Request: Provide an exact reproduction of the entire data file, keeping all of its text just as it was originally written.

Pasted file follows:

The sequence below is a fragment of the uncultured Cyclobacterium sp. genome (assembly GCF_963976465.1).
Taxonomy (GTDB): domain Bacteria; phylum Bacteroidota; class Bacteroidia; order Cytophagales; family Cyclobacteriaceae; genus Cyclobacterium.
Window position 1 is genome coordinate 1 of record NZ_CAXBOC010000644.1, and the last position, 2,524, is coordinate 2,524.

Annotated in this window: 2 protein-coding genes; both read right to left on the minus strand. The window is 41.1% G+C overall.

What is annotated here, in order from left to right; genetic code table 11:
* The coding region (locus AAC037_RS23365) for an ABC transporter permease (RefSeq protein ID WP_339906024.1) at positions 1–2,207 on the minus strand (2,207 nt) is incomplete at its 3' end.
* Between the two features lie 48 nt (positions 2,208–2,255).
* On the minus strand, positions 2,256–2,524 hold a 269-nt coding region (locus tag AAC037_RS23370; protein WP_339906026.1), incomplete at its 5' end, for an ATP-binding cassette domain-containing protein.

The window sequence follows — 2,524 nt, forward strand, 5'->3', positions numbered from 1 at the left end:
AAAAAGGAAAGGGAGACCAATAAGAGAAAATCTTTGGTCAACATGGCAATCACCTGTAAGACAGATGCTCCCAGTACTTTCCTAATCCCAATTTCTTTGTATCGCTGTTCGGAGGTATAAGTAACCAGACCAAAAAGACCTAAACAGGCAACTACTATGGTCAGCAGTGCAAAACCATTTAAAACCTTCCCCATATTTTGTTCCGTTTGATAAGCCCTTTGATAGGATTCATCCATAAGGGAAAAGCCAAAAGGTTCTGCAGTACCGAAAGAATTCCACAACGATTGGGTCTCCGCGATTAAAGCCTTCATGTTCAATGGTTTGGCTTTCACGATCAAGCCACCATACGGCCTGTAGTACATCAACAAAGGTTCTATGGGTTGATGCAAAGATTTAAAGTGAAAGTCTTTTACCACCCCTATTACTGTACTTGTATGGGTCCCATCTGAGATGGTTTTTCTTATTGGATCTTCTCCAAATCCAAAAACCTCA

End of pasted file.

The sequence below is a fragment of the uncultured Cyclobacterium sp. genome (assembly GCF_963976465.1).
Taxonomy (GTDB): domain Bacteria; phylum Bacteroidota; class Bacteroidia; order Cytophagales; family Cyclobacteriaceae; genus Cyclobacterium.
Window position 1 is genome coordinate 1 of record NZ_CAXBOC010000644.1, and the last position, 2,524, is coordinate 2,524.

Annotated in this window: 2 protein-coding genes; both read right to left on the minus strand. The window is 41.1% G+C overall.

What is annotated here, in order from left to right; genetic code table 11:
* The coding region (locus AAC037_RS23365) for an ABC transporter permease (RefSeq protein ID WP_339906024.1) at positions 1–2,207 on the minus strand (2,207 nt) is incomplete at its 3' end.
* Between the two features lie 48 nt (positions 2,208–2,255).
* On the minus strand, positions 2,256–2,524 hold a 269-nt coding region (locus tag AAC037_RS23370; protein WP_339906026.1), incomplete at its 5' end, for an ATP-binding cassette domain-containing protein.

The window sequence follows — 2,524 nt, forward strand, 5'->3', positions numbered from 1 at the left end:
AAAAAGGAAAGGGAGACCAATAAGAGAAAATCTTTGGTCAACATGGCAATCACCTGTAAGACAGATGCTCCCAGTACTTTCCTAATCCCAATTTCTTTGTATCGCTGTTCGGAGGTATAAGTAACCAGACCAAAAAGACCTAAACAGGCAACTACTATGGTCAGCAGTGCAAAACCATTTAAAACCTTCCCCATATTTTGTTCCGTTTGATAAGCCCTTTGATAGGATTCATCCATAAGGGAAAAGCCAAAAGGTTCTGCAGTACCGAAAGAATTCCACAACGATTGGGTCTCCGCGATTAAAGCCTTCATGTTCAATGGTTTGGCTTTCACGATCAAGCCACCATACGGCCTGTAGTACATCAACAAAGGTTCTATGGGTTGATGCAAAGATTTAAAGTGAAAGTCTTTTACCACCCCTATTACTGTACTTGTATGGGTCCCATCTGAGATGGTTTTTCTTATTGGATCTTCTCCAAATCCAAAAACCTCA